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Artist: Noxagt

Album: Noxagt

Label: Load

Review date: Aug. 11, 2006


Norway's Noxagt are familiar to some by their previous albums, particularly 2004's The Iron Point, a half-hour slab of continent-weighted metallic bombast. That Noxagt is gone. On their new, oddly self-titled album for Load, the trio has replaced viola player Nil Erga with guitarist Anders Hana, of Ultralyd. The result is not a million miles away from the past a muscular sludge, heavy on the low end, though inevitably somewhat changed or evolved, depending on your point of view.

But I'm guilty of a journalistic sin, the lazy use of adjectives. Sure, the first impression of Noxagt is sludge, dirge, heavy pummel no room for subtleties. But that's wrong, no two ways about it. It's slow in the way patented by the Swans some 20 years ago, but it's not in fact dirge-like. Nor is this truly sludge, if by slude we mean Splintered or the earliest Zeni Geva albums. And there's plenty of subtlety once you dig in to the proceedings, from the rhythms which aren't nearly as straightforward as they initially seem to the bass crunch and guitar palette.

The seven songs here are a strong, smart combination of pummelling riffage and carefully-planned changes, something like a Ruins' 45 played at 33 or a more complex updating of Godflesh. There's a surprising amount of variety, given that it can be tricky to individualize tracks when they're instrumental and this heavy; it's nearly all deep, aggressive rock churn, dominated by smashing drums, ultra-low grinding bass and guitar that shoots off shards of distortion in all directions. The ingredients don't vary much, it's the mixture of them that maintains interest. And, wisely, Noxagt display an awareness of the listener's attention span, keeping the album at an easily-digestible 38 minutes.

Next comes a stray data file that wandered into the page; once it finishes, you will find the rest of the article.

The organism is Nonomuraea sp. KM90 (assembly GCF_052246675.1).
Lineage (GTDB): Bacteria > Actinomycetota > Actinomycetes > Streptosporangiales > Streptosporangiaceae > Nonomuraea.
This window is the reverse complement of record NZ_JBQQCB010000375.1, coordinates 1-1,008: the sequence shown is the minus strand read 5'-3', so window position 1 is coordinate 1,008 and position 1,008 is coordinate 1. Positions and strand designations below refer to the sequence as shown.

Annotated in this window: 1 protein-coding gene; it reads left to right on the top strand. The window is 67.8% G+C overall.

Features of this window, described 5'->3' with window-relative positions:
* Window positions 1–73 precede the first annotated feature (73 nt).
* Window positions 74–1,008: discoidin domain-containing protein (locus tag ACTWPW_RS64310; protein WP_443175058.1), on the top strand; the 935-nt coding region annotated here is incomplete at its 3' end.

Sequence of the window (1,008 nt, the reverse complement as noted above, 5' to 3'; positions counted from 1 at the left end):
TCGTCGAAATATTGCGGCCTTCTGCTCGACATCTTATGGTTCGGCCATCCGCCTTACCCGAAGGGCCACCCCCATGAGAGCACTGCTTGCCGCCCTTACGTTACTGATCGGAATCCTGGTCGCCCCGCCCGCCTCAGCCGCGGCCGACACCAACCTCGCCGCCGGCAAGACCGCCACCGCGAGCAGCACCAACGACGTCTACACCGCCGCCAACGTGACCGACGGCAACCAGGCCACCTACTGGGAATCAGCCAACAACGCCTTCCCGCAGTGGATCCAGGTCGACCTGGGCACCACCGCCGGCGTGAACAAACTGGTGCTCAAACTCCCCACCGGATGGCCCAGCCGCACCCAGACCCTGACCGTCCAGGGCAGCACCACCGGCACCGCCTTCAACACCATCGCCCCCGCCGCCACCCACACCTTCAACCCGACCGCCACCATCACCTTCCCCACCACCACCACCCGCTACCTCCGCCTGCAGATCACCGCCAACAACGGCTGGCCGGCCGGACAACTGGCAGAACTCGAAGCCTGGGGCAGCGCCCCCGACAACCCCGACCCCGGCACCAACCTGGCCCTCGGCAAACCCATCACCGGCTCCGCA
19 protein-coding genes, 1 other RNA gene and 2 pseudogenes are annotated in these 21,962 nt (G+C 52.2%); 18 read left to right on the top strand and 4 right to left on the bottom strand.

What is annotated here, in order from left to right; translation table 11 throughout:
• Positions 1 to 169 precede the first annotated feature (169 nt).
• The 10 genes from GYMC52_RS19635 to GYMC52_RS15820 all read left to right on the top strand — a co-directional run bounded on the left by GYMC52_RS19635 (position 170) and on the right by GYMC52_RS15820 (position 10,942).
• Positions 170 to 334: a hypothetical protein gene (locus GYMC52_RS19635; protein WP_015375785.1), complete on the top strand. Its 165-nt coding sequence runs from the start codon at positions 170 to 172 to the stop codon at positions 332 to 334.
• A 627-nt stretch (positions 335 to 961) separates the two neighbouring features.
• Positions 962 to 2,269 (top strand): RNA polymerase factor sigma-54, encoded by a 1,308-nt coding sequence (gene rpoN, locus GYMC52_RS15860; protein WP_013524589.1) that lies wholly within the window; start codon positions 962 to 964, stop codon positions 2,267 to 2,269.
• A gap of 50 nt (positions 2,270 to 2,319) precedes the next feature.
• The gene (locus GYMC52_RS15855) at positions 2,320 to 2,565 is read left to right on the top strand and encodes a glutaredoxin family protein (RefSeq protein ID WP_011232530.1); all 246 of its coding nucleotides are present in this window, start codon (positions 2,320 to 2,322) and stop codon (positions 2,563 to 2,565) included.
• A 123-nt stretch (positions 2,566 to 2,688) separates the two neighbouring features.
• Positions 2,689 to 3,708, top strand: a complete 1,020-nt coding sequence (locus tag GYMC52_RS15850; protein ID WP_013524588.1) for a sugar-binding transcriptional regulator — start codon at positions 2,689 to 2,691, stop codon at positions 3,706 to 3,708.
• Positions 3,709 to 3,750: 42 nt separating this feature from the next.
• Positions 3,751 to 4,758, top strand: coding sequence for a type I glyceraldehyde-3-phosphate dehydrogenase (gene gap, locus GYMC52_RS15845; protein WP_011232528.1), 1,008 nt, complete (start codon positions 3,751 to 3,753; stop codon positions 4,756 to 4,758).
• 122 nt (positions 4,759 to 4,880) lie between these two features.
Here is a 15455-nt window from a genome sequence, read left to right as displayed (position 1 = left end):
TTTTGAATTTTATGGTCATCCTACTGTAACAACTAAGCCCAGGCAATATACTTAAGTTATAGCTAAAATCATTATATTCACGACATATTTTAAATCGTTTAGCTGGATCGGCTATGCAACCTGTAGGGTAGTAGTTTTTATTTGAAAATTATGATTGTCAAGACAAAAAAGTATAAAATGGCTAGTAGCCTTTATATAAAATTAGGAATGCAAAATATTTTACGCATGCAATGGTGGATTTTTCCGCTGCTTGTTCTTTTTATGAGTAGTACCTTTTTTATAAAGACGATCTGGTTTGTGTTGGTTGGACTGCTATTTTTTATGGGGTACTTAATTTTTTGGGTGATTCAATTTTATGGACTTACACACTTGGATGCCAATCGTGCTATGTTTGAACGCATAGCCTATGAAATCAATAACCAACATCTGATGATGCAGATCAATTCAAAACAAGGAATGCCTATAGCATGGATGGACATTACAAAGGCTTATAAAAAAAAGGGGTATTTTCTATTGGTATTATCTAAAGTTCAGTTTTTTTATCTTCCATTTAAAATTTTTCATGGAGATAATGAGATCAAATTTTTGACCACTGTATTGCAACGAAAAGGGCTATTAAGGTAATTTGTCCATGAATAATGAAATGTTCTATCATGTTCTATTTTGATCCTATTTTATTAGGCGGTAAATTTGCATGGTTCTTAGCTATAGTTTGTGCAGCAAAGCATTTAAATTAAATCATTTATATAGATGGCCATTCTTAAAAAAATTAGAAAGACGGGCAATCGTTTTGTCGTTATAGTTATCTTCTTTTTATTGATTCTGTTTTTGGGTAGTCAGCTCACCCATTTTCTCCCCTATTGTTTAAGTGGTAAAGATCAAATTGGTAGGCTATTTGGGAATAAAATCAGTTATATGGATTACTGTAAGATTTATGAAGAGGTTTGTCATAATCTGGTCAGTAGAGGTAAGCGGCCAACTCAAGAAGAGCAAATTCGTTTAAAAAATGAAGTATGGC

Again, it's the details that matter. The opening of "Soft Sugar" spews a jagged guitar sound like beating a cat against a wall, later entering a Twilight Zone of extended space float, sci-fi guitar sounds hovering above a steady bass-drum crunch. "Coefficient Ascender" and "Satin Vengeance" exhibit Noxagt's most aggressive side, throttling and scraping their way through their lengths. "The Impious One" closes the album, a 12-minute hike through the band's bag of tricks, from pounding riffs to a nicely drawn-out drone segment wherein the guitar chimes like glass shattering, slow drums and extended bass groans pulling it along until the trio kicks back in with the expected yet effective cathartic release.

By Mason Jones

Other Reviews of Noxagt

Turning It Down Since 2001

The Iron Point

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